I'm just lying here on the couch, reading my RSS feeds and listening to The Who's 1971 "Who's Next" album for the first time in a long time. Holy crap, I'd forgotten what a great piece of work that is.
As Dave Wilson wrote in Salon a few years ago, somehow even infinite replays on classic rock radio have failed to dilute these tracks. Pete Townshend magically turns out not only to have created some of the greatest, most muscular guitar sounds in the history of rock 'n' roll, but also to be a genius with the primitive analog synthesizers of the era, which no one would have expected. Roger Daltrey makes his case to be among the best rock singers—powerful without being shrieky, cheesy, or slick. John Entwistle uses his bass both to anchor the rhythm and to fill in the melodies behind Townshend's power chords in marvelously creative ways.
And Keith Moon, well, what can you say? I've written about him before, how he's always been impossible to emulate because his drumming reflected the same unhinged personality that led to his early death. He was, it seems, incapable of playing quietly or subtly. So on "Who's Next," even the softest ballads seem on the verge of a complete train wreck, which is just the sort of tension rock music needs.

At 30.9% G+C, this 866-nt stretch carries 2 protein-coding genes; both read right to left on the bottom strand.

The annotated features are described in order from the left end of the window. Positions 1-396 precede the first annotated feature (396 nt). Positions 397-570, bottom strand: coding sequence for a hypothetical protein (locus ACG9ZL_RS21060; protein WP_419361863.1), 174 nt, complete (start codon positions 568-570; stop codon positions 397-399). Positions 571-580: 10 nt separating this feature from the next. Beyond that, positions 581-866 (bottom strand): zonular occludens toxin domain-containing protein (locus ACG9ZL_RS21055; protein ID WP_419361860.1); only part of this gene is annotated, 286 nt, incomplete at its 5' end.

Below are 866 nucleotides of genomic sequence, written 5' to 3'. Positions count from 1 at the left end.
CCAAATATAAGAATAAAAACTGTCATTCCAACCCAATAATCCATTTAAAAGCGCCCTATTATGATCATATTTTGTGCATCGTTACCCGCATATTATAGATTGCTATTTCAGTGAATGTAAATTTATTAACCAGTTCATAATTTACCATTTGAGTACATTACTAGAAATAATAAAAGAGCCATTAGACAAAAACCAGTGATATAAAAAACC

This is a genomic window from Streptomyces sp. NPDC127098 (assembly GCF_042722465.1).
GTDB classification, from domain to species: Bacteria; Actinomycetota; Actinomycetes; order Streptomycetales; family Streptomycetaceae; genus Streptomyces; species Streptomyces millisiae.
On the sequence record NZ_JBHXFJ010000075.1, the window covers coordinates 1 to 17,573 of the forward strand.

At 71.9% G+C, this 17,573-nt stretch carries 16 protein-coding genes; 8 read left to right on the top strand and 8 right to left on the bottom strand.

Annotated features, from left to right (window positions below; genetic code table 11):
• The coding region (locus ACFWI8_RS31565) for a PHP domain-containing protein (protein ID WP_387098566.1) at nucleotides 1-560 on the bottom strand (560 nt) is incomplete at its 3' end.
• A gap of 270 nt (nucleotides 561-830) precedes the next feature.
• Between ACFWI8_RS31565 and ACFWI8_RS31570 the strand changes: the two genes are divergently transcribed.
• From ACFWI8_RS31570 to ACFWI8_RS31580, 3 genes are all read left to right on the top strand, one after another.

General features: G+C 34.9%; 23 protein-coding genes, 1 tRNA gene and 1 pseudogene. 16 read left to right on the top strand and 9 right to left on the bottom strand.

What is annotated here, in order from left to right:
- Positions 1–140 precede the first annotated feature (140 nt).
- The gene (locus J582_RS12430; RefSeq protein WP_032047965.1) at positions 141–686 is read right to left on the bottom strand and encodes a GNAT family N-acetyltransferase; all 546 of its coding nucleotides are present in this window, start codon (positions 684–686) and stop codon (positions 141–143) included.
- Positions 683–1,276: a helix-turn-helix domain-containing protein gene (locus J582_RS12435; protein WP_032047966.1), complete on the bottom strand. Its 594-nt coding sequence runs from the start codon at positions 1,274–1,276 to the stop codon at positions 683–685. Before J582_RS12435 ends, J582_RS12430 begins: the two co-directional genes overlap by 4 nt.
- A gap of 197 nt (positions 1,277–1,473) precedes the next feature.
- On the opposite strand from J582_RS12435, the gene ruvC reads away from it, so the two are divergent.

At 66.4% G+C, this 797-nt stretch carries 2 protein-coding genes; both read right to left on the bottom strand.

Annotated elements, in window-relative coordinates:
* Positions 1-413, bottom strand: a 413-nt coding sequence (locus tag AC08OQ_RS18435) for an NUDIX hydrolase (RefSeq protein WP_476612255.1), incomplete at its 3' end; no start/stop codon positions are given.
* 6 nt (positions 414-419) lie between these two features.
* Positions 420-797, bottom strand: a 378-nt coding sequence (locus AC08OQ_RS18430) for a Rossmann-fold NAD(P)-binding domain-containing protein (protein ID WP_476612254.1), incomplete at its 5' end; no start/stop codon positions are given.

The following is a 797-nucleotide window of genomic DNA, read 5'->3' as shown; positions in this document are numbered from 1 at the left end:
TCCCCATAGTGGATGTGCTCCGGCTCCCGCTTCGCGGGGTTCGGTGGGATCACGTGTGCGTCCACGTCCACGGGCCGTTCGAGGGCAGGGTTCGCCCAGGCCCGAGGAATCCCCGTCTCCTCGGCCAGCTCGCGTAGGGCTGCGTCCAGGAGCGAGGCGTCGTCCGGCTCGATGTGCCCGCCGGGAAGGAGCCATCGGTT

And then, of course, there is The Scream, 7 minutes and 45 seconds into "Won't Get Fooled Again." It should have become self parody after appearing in car commercials and following David Caruso's witticisms at the beginning of every episode of CSI: Miami. Yet still, when I listen to it in context, after the long, burbling synth interlude and Moon's edge-of-chaos drum intro, Daltrey's "Yeeeeaaaaaaah!" still gives me goosebumps every time (he sang it so loud that the microphone actually crackles with distortion), and the guitar that follows it is my own Platonic ideal of what overdriven chords should sound like.
Anyway, if you like The Who, or any band that owes them a debt, from AC/DC to Green Day to every emo-pop-punk group of today, go listen to "Who's Next" again and give it its due.